Of course those native people in Ireland who see themselves as Irish wish to re-claim their culture too. Many native languages are near dead and some are dead in Canada. But today there is a strong effort to teach children to speak Cree who have never spoken it before, and other languages as well. Daycares and schools are now beginning to use native languages, the Canadian government should and in some cases does fund such schools in an effort to re-dress wrongs committed in the past. Currently there is an inquiry into what happened in the residential schools of Canada during the modern Anglo conquest of “British North America in the Canadas,” The last residential school was closed in the late 1970’s.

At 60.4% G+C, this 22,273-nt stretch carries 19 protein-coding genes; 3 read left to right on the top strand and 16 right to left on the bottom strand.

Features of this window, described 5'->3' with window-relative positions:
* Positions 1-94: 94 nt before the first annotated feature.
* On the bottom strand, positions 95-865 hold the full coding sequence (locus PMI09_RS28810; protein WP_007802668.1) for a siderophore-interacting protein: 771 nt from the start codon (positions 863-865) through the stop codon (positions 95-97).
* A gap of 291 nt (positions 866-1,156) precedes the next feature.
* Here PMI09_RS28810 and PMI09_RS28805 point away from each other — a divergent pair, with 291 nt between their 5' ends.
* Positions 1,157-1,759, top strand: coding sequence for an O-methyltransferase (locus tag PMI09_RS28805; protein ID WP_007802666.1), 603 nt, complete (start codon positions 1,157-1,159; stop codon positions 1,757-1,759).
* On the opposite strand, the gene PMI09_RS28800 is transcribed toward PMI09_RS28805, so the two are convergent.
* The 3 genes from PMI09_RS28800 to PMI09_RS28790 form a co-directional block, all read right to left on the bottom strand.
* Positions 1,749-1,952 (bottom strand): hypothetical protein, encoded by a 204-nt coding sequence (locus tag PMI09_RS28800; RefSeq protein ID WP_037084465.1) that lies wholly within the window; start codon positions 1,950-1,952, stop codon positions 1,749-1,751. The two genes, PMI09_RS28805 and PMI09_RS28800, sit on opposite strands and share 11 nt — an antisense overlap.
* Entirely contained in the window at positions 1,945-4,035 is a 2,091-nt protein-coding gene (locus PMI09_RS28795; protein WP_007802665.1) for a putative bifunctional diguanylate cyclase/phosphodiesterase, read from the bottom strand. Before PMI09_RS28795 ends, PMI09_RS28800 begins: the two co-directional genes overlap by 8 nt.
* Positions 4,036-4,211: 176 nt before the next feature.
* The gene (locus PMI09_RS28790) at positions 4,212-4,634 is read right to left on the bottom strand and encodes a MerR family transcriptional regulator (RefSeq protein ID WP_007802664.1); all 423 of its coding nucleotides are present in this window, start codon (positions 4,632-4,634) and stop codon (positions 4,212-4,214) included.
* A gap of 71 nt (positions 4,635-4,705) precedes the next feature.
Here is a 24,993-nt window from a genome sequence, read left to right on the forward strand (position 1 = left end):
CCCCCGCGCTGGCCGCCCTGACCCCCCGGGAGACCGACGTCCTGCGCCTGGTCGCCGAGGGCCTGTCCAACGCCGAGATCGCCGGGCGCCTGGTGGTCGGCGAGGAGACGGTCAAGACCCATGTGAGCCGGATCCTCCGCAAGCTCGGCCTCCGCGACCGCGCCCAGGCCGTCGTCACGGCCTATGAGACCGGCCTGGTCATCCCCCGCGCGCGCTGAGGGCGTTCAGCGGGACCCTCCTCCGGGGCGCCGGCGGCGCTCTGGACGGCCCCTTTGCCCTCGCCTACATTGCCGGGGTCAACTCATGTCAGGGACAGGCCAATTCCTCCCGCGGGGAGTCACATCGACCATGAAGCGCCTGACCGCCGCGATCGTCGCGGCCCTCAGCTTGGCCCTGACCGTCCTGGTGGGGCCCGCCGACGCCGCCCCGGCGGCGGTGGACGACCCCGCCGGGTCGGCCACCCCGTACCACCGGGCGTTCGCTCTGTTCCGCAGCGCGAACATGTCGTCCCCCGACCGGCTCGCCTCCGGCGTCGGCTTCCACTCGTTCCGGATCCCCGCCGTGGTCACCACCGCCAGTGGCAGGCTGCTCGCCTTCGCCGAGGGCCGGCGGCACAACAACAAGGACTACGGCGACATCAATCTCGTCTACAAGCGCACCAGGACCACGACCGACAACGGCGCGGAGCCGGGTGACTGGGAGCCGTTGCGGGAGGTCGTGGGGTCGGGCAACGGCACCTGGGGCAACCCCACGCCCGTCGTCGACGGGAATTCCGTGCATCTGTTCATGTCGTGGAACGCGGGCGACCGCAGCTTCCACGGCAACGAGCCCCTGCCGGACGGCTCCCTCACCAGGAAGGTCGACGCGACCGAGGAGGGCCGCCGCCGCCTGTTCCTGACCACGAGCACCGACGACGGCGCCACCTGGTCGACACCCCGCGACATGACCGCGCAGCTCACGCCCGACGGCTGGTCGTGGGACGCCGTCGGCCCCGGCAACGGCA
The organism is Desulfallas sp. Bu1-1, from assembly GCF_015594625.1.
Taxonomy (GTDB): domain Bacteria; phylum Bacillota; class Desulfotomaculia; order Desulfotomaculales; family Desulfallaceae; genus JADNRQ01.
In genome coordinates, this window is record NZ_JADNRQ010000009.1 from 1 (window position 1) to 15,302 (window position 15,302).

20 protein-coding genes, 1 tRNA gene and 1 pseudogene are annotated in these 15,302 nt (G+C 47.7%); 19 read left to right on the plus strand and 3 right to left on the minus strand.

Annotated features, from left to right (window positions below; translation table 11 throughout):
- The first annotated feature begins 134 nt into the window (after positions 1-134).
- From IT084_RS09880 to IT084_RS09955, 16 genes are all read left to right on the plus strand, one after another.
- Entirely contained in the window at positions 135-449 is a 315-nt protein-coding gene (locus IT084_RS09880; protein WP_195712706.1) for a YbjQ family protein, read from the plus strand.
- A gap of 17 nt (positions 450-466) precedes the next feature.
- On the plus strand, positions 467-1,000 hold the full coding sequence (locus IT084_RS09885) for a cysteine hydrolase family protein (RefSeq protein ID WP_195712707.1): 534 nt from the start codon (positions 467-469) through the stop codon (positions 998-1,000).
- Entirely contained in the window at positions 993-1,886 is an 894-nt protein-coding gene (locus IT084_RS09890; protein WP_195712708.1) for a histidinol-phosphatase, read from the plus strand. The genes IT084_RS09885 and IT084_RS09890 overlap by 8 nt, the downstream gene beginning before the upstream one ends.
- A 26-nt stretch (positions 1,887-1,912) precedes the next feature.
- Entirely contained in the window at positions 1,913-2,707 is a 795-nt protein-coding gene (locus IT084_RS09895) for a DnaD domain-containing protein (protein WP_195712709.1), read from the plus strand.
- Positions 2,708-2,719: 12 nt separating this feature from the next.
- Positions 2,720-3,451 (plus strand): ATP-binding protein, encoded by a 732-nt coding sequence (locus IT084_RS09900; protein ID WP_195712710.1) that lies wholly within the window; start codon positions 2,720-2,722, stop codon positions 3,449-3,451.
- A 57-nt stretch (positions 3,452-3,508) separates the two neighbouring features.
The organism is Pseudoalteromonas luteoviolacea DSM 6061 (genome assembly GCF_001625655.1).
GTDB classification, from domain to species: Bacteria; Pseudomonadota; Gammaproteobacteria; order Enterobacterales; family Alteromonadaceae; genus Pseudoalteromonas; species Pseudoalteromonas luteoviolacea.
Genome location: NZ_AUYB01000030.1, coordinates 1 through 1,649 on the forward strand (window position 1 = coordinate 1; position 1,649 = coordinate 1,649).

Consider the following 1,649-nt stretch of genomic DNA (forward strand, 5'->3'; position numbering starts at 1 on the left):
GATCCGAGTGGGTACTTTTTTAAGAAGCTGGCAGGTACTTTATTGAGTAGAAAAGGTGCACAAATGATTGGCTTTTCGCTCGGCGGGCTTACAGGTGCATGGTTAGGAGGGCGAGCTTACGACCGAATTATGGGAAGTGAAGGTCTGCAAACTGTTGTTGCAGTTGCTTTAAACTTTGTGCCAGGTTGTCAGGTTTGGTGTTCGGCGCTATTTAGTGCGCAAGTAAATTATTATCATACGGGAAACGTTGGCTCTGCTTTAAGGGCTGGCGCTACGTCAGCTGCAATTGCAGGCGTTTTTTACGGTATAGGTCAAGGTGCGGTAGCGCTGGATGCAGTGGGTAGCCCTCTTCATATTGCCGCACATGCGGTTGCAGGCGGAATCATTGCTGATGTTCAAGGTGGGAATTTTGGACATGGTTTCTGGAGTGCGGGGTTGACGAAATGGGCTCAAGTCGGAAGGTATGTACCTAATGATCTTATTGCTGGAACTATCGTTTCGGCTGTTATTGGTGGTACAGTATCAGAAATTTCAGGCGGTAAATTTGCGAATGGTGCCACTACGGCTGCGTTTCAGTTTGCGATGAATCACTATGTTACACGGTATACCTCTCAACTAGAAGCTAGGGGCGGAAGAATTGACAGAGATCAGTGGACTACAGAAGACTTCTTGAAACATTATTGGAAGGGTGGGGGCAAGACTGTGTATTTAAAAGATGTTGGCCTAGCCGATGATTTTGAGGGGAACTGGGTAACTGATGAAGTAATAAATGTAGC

Surely in the context of the historical injustices of the penal law period people wishing to re-claim their cultural identity including the loss of their language should be allowed to do so with government support. Reclaiming language in an effort to reverse conquest is an honourable goal and government funding is essential and necessary if this goal is to be achieved in my country and yours.

    Thanks for listening,
    Canadian

  • joeCanuck

    I certainly can attest to the truth of what Canadian says.
    It’s been a blot on the “leaders” of Canada for quite a few generations.

  • Democratic